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Breathe in Peace, Breathe Out Pain

During the recently passed holidays I got my usual case of annual ick.

Most parts sinus infection and all parts misery, it sidelined my birthday festivities, shot down my writing schedule and had me mainlining nasal spray like a pro.

But one thing I did get in spades – whether I wanted it or not – was time to think.

I thought all night long when I was too busy coughing to sleep.

I thought in the morning when I woke up, checked in with my brain, and realized it was on the “life in mental review” setting (not the “work hard and earn rent money” setting I was hoping for) yet again.

At some point, my emotions wanted in on the action and began producing their own custom-curated series of painful past recollections that nearly ensured they could get in on the sick week action.

Since I was too tired, achy, sneezy and congested to protest, this worked really well.

Often I like to take walks or go for bike rides when this sort of thing starts unfolding. For obvious reasons, both were out of the question.

So I did the next best thing…..

Breathe in peace, breathe out pain.

Breathe in peace, breathe out pain.

Breathe in peace, breathe out pain.

As I lay in bed…or lay on the couch….(my casa is one room, so there aren’t too many options) and the reflection process continued, I could feel the wisdom of using breath to accept and release what could no longer be changed.

While often I would catch myself thinking, “It would make a lot more sense if I breathed out the pain first and then breathed in the peace,” this particular method doesn’t seem to work that way.

Somehow, focusing on peace first gives me courage and willingness to let the pain trapped inside me finally go free.

Welcoming peace first supports me to stop blaming myself, shaming myself, or tripping and falling into another familiar round of rationalizing anger or hopeless sadness, and helps me simply LET. IT. GO.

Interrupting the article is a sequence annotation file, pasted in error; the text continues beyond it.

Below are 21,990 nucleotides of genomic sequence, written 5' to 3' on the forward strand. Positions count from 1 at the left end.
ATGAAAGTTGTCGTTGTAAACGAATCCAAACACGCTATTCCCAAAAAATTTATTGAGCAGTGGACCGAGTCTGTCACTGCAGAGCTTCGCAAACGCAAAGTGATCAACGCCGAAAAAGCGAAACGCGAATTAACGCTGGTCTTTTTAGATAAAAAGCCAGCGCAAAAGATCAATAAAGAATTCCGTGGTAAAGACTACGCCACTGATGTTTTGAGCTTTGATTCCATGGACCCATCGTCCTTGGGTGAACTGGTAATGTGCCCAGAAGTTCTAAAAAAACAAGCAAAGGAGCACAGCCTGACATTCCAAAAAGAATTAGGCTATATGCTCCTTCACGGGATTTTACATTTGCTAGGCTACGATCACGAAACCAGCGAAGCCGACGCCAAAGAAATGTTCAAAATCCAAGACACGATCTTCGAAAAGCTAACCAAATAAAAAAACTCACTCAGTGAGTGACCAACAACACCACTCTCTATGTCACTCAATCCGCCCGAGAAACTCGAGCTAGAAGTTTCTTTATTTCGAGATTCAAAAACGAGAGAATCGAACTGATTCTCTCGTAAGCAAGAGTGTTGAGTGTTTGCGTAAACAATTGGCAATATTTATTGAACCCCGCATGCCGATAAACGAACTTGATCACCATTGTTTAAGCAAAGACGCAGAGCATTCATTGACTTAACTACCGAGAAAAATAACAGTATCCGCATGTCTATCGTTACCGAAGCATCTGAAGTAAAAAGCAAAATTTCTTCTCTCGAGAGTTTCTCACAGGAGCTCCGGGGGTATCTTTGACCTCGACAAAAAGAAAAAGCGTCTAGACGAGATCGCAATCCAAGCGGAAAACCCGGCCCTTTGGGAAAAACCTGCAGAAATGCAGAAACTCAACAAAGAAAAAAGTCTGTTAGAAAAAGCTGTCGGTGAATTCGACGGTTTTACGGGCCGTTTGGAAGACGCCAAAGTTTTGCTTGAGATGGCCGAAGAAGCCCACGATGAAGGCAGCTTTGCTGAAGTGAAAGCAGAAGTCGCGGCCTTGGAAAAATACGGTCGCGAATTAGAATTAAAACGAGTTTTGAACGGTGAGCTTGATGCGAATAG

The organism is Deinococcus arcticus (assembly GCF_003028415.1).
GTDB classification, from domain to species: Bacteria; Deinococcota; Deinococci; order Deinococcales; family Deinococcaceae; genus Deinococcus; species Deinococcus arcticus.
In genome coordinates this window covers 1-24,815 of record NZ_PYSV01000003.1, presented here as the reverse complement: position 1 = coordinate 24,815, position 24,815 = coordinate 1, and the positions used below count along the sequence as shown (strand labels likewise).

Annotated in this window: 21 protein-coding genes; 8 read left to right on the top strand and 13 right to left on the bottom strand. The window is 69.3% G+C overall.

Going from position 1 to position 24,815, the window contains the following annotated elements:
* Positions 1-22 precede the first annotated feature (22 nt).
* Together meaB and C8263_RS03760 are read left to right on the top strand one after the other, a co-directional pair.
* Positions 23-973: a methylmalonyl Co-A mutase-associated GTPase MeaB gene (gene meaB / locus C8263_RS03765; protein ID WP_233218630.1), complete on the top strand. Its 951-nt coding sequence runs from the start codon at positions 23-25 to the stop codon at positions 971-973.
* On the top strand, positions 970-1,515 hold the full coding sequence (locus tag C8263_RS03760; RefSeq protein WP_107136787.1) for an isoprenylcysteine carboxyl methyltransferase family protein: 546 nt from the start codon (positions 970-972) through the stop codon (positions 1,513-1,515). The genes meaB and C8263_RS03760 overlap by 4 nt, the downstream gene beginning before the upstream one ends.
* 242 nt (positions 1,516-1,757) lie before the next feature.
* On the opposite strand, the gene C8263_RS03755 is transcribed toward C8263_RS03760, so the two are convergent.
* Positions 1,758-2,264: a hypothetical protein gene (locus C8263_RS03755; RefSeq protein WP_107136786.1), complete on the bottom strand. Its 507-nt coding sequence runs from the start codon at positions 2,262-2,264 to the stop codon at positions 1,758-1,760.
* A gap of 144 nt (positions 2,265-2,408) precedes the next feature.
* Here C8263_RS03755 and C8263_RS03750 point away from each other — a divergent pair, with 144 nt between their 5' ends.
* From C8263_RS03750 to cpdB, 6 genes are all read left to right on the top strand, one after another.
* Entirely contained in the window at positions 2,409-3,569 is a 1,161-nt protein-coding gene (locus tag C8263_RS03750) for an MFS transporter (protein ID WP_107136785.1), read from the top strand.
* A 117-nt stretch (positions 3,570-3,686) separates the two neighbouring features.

I mean, why not, really?

I could do better now, but there is about a 99.999+ certainty that now I would never be in any of those situations to start with.

In other words, me-now would make different choices in nearly every way – about people, places, things, words, actions, inactions – in fact, sometimes it is awfully challenging to even recognize me-then as a part of me-now. We are so different.

But if I were able to suddenly go back to being me-then for a do-over, I would likely do everything exactly the same as I did it when I really was me-then.

This would then likely create the exact same set of painful recollections – the ones that me-now has the delightful task of sifting through, learning from and attempting to let go of.

Which makes breathing in peace and breathing out pain the smart play here.

And since it presented itself to me with total spontaneity – like, “Hey, you – yes, you, the one with all the germs who is just lying there marinating in miserable memories. Remember me? Why don’t you try using me here?” – I have to believe it was my inner mentor’s idea of a particularly well-chosen, well-timed birthday gift.

Nice. Thanks.

Today’s Takeaway: Do you have certain memories that just don’t seem to want to let go of you? Do they cling so robustly, finding ever more creative ways to re-insert themselves into your present-day consciousness, keen to ensure you never forget for whatever reasons? What works to help you begin to release these persistent recollections, in the moment they reappear and also for the longer term?

Breathe in Peace, Breathe Out Pain

Shannon Cutts

Parrot, tortoise & box turtle mama. Writer. Author. Mentor. Champion of all people (and things) recovered and recovering.

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APA Reference
Cutts, S. (2017). Breathe in Peace, Breathe Out Pain. Psych Central. Retrieved on May 30, 2020, from


Last updated: 8 Jan 2017
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